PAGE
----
UK and international policy makers will see direct benefit from our research into the demographics of the research software community and its economic impact. Our response to inquiries organised by policy stakeholders (e.g. UK government, funding organisations) and internationally (e.g. NSF/DoE, CANARIE, ARDC, OECD) will guide their activities. We will highlight software with capability and potential to define policy in the areas of climate change, mental health, data privacy, social mobility, changing populations, ecosystem services and pollution policy to the appropriate governmental and non-governmental bodies. Publishers and research administrators will be informed by our work on software's place in scholarly communication, software citation and discovery, and software management and assessment.

Public engagement with the research software community will be enabled and enhanced by our open and online channels. Improvements in research enabled by reliable and reproducible software will directly impact our collaborators working in biofuels, fusion energy, health interventions, and drug discovery which are all areas in the public consciousness.

Successful software interventions will be promoted and used as exemplars with our network of international organisations. Our authority in UK, European and international technical and scientific standards bodies, scientific networks and research infrastructures will be used to promote sustainable software practice. Our work will support the UKRI Research and Innovation Infrastructure Roadmap. We will assist key scientific software groups to adopt better development methods, bring together islands of expertise to create critical mass in the community, foster the integration of appropriate software products, and facilitate a fuller dialogue between stakeholders.

Publications

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Cohen J (2020) The Four Pillars of Research Software Engineering in IEEE Software

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Katz D (2020) Software and Data Citation in Computing in Science & Engineering

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Lamprecht A-L (2019) Towards FAIR principles for research software in Data Science

 
Description The SSI3 award has resulted in a better understanding of how to support communities of practice that support researchers and research software engineers in establishing and enshrining good software practices.

This has included development of scalable training and guidance, international collaboration to develop better practices around software citation and software preservation, and campaigning for better career paths and recognition of those involved in research software.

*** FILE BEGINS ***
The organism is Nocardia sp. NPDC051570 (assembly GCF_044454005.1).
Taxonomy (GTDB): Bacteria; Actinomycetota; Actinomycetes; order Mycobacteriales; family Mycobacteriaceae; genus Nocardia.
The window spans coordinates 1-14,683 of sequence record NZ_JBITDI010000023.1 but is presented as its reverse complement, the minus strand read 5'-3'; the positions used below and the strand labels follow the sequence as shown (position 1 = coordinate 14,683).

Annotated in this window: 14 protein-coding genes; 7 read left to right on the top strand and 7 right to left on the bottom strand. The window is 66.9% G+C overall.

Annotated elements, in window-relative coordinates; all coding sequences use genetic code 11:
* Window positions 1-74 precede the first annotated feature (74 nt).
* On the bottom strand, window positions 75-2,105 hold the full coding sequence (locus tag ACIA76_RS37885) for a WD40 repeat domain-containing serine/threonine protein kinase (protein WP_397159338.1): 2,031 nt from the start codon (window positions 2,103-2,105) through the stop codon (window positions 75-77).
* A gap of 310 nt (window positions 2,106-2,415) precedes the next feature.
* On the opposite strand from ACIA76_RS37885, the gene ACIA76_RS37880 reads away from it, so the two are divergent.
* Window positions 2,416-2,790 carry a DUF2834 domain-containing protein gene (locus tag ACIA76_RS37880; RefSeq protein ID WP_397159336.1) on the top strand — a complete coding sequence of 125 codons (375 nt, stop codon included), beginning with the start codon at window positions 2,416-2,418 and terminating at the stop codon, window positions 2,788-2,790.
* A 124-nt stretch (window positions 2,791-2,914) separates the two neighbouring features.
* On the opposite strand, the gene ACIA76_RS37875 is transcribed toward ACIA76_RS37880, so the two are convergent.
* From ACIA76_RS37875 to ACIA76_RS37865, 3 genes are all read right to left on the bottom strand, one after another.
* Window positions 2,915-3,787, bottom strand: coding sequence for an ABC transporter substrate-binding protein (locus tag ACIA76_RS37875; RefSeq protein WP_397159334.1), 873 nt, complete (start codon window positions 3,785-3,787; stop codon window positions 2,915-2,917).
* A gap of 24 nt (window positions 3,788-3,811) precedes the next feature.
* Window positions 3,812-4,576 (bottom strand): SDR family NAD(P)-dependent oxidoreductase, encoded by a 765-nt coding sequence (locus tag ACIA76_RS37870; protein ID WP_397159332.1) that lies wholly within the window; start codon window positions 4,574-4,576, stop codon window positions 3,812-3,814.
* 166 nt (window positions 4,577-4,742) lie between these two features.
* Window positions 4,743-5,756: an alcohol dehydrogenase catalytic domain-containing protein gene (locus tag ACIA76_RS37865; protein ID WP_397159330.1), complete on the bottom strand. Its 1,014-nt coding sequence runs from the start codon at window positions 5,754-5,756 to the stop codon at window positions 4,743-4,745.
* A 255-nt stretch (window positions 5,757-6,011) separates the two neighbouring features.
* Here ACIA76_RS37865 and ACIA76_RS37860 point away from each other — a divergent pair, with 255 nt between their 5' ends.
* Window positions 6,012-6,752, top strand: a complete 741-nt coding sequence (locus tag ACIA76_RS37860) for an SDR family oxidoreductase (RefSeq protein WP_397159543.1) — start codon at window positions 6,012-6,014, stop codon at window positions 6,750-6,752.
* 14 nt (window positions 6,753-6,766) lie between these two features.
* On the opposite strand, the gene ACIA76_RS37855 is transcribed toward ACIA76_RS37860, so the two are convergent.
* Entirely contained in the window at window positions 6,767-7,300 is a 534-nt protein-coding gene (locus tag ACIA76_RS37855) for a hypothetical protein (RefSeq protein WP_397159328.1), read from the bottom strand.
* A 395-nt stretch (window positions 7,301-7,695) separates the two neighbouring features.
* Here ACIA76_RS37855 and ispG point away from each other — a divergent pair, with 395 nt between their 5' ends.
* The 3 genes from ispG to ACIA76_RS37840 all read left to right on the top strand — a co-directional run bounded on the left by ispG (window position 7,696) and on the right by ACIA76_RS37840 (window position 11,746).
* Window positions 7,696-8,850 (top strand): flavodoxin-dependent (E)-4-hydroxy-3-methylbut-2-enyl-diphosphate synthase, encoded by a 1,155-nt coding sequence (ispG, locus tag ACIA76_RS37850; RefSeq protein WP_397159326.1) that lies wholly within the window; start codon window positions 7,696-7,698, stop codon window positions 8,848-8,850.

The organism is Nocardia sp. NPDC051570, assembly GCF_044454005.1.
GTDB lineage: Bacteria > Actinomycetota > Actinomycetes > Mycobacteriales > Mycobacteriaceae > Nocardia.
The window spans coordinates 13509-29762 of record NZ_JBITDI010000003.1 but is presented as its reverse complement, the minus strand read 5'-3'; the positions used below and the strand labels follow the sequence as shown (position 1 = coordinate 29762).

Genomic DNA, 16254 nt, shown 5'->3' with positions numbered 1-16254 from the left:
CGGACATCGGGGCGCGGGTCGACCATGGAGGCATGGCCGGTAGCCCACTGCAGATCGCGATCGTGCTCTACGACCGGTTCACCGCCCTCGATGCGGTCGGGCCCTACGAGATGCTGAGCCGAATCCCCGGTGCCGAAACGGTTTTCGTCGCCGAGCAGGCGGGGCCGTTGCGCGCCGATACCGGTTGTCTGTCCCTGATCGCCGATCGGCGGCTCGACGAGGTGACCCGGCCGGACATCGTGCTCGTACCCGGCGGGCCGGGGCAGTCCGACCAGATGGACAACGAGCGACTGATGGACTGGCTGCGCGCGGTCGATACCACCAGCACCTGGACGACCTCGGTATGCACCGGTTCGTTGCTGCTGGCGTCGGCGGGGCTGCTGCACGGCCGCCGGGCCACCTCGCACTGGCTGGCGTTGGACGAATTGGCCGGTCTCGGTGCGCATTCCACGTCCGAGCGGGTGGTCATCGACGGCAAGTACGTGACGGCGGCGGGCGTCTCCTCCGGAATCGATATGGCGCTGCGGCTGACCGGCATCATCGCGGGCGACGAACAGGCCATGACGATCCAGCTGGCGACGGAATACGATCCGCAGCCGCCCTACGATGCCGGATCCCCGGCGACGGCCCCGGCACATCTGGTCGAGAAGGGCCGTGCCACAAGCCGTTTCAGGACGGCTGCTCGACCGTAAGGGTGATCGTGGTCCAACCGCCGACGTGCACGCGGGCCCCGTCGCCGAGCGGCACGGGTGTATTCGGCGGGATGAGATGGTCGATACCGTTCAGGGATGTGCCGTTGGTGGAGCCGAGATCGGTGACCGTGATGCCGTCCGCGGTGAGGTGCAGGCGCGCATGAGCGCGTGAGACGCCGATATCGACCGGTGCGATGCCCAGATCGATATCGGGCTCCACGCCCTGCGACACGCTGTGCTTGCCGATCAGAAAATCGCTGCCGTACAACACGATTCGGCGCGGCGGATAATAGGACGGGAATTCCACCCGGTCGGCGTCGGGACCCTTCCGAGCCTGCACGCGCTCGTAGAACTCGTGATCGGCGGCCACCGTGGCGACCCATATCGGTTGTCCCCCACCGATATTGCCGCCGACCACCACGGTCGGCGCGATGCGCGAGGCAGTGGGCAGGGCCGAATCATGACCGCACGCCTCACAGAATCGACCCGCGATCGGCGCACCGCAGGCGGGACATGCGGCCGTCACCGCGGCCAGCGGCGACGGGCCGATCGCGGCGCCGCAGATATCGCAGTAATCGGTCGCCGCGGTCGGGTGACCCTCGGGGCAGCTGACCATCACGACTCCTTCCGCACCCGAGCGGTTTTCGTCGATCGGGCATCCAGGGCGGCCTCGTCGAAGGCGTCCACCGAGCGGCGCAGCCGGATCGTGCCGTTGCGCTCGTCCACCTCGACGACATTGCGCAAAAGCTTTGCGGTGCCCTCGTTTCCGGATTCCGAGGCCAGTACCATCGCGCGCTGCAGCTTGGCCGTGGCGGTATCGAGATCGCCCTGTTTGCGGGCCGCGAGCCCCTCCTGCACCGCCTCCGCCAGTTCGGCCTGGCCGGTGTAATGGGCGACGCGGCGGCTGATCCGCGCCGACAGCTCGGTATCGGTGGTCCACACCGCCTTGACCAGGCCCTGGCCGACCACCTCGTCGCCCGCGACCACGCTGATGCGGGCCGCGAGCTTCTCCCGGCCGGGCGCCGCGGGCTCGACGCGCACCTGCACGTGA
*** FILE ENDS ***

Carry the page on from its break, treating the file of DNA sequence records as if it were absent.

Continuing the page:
Exploitation Route Our materials and data are licensed under a CC-BY license enabling others to reuse them.

As part of the grant, we are establishing an open evidence bank to support research in this area.
Sectors Digital/Communication/Information Technologies (including Software)

 
Description Contributions have been made to recommendations around digital skills as part of an OECD report.
First Year Of Impact 2020
Sector Digital/Communication/Information Technologies (including Software)
Impact Types Societal,Economic,Policy & public services

 
Description Contribution of Software and Skills section in UKRi report "The UK's research and innovation infrastructure: opportunities to grow our capability"
Geographic Reach National 
Policy Influence Type Participation in a advisory committee
URL https://www.ukri.org/files/infrastructure/the-uks-research-and-innovation-infrastructure-opportuniti...
 
Description EOSC FAIR Working Group
Geographic Reach Europe 
Policy Influence Type Membership of a guideline committee
 
Description NISO Taxonomy, Definitions, and Recognition Badging Scheme Working Group
Geographic Reach Multiple continents/international 
Policy Influence Type Influenced training of practitioners or researchers
 
Description OECD Expert Group on Digital Skills for Science (Neil Chue Hong)
Geographic Reach Multiple continents/international 
Policy Influence Type Participation in a advisory committee
URL https://www.innovationpolicyplatform.org/digital-skills-data-intensive-science-oecd-project
 
Description Socio-technical resilience in software development (STRIDE)
Amount £998,694 (GBP)
Funding ID EP/T017198/1 
Organisation Engineering and Physical Sciences Research Council (EPSRC) 
Sector Public
Country United Kingdom
Start 02/2020 
End 01/2023
 
Description HDR-UK Curriculum Development 
Organisation Health Data Research UK
Country United Kingdom 
Sector Private 
PI Contribution Contributing expert knowledge to assist in design of training curriculum.
Collaborator Contribution Information and feedback on training requirements for health data researchers.
Impact Development of training curriculum for health data researchers.
Start Year 2019
 
Description Software Preservation Network 
Organisation Software Preservation Network
Country United States 
Sector Charity/Non Profit 
PI Contribution Collaboration on Software Preservation Network's Training and Education Working Group to develop resources around software preservation. Also input into SPN's future strategic direction through steering committee.
Collaborator Contribution Collaboration on Software Preservation Network's Training and Education Working Group to develop resources around software preservation.
Impact This collaboration is multi-disciplinary. Outputs have not yet been published.
Start Year 2018
 
Description The Carpentries 
Organisation The Carpentries
Country United States 
Sector Charity/Non Profit 
PI Contribution Coordination of Carpentries training events in the UK. Training of Carpentries instructors. Contribution of training material. Facilitation of development of new courses for social sciences and life sciences.
Collaborator Contribution Production of training materials. Provision of central administrative infrastructure. Governance of open source materials production. Organisation of international workshops.
Impact Multi-disciplinary. Training of hundreds of researchers in basic software engineering and data management and analysis skills.
Start Year 2018